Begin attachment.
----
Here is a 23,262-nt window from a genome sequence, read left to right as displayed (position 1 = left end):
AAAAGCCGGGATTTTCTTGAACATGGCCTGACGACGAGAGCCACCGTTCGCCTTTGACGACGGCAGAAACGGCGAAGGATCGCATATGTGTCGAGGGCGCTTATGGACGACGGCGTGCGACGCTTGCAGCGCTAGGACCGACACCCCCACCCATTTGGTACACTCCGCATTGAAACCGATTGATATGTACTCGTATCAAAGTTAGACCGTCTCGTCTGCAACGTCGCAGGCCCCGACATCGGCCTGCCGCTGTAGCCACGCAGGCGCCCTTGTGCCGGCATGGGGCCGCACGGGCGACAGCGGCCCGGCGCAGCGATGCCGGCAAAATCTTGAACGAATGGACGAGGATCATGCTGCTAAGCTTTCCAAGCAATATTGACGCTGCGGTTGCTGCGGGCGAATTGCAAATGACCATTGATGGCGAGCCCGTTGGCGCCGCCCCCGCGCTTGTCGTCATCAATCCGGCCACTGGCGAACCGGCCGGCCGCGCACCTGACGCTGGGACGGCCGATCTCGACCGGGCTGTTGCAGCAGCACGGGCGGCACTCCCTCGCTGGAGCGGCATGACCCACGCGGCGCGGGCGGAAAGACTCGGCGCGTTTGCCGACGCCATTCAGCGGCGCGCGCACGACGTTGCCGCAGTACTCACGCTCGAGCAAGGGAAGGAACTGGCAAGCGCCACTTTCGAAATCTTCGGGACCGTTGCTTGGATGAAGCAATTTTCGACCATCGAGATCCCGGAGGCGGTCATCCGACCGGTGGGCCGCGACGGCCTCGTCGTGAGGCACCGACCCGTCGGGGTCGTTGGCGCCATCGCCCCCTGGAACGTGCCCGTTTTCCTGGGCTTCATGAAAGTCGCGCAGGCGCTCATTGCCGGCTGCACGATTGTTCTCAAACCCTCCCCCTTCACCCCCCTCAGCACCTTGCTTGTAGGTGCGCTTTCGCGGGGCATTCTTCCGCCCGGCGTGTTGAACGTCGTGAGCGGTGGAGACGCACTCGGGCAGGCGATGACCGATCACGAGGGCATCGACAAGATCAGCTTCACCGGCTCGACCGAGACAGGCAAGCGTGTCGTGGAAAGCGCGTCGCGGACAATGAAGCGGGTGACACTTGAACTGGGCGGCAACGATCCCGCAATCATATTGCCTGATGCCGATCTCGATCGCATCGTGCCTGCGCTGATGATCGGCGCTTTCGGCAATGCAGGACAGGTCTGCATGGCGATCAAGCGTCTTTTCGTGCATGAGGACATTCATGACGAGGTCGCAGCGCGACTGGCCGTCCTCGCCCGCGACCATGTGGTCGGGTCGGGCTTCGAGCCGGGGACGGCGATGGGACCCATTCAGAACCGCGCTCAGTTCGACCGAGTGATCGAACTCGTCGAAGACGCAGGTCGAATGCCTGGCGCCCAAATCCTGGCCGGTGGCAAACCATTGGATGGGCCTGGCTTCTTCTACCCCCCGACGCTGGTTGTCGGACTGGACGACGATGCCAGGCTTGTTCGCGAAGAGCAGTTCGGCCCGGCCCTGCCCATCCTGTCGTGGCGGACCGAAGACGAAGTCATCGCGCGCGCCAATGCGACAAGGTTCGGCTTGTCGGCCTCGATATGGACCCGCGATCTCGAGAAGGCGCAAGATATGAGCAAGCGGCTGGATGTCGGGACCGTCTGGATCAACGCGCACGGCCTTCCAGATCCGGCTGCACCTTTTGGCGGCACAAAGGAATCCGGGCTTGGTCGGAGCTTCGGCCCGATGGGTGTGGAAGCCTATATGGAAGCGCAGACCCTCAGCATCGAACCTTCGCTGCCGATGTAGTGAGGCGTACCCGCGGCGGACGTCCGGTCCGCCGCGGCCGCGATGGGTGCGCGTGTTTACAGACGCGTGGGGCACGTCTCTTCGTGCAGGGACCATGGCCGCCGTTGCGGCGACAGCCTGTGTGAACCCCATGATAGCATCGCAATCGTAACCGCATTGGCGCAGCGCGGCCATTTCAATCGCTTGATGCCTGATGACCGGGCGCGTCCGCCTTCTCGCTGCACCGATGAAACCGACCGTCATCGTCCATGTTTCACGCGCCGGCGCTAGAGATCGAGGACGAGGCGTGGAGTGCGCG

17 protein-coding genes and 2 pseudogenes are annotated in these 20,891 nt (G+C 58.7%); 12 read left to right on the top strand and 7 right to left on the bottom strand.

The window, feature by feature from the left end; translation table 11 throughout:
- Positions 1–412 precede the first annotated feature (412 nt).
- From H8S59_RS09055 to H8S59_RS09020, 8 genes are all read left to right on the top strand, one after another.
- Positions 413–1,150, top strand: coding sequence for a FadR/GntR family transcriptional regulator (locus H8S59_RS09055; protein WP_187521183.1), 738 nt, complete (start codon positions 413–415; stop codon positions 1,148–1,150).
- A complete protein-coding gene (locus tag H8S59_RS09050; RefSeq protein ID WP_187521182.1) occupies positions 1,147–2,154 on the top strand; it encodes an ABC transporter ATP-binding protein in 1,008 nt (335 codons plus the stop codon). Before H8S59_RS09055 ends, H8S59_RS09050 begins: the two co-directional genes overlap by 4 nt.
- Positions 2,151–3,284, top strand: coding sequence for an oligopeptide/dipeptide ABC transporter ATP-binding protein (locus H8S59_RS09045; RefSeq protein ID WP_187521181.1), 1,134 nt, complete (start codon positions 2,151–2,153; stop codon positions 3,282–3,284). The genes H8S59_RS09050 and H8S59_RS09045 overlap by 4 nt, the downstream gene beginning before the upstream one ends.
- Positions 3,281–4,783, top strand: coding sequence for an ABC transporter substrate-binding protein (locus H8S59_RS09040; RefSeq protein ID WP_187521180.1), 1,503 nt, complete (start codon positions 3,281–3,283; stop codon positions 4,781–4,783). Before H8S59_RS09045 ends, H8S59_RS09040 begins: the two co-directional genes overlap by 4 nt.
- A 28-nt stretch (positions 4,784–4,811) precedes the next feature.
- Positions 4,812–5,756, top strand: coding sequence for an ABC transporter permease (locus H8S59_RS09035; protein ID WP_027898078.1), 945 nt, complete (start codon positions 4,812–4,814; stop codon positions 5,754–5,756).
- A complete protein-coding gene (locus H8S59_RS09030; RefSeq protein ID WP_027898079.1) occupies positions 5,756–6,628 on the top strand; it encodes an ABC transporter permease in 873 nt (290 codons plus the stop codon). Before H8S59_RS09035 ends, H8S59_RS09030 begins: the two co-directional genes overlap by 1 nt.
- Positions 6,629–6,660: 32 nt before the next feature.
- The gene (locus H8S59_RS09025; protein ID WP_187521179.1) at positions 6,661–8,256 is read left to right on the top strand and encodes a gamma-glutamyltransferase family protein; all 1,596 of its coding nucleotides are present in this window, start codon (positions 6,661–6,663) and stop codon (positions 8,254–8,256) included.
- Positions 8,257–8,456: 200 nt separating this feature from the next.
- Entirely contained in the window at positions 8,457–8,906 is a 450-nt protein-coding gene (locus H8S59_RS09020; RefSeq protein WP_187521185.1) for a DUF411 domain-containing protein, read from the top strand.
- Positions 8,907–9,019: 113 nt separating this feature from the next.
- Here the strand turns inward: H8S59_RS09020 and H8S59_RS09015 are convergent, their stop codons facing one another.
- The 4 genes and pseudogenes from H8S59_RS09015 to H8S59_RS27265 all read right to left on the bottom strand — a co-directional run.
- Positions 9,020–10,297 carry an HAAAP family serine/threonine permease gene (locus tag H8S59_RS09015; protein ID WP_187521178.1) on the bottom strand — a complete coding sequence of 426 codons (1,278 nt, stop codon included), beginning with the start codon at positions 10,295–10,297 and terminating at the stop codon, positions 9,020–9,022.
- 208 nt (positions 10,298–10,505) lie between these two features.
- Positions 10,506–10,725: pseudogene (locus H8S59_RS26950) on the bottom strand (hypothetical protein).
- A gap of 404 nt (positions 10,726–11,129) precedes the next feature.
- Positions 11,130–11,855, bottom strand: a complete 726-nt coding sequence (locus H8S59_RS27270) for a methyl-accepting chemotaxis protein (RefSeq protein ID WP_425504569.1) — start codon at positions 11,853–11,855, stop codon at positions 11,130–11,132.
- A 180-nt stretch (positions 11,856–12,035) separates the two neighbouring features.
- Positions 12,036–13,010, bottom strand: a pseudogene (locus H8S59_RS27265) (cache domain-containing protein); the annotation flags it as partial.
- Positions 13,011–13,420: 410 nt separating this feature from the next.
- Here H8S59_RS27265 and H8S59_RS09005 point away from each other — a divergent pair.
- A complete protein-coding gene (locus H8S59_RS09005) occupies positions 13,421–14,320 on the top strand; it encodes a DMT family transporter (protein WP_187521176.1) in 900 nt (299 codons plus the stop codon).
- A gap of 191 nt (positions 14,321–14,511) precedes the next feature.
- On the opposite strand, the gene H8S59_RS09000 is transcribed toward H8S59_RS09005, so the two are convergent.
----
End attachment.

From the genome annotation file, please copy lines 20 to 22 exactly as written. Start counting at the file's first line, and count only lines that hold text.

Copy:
- The 4 genes and pseudogenes from H8S59_RS09015 to H8S59_RS27265 all read right to left on the bottom strand — a co-directional run.
- Positions 9,020–10,297 carry an HAAAP family serine/threonine permease gene (locus tag H8S59_RS09015; protein ID WP_187521178.1) on the bottom strand — a complete coding sequence of 426 codons (1,278 nt, stop codon included), beginning with the start codon at positions 10,295–10,297 and terminating at the stop codon, positions 9,020–9,022.
- 208 nt (positions 10,298–10,505) lie between these two features.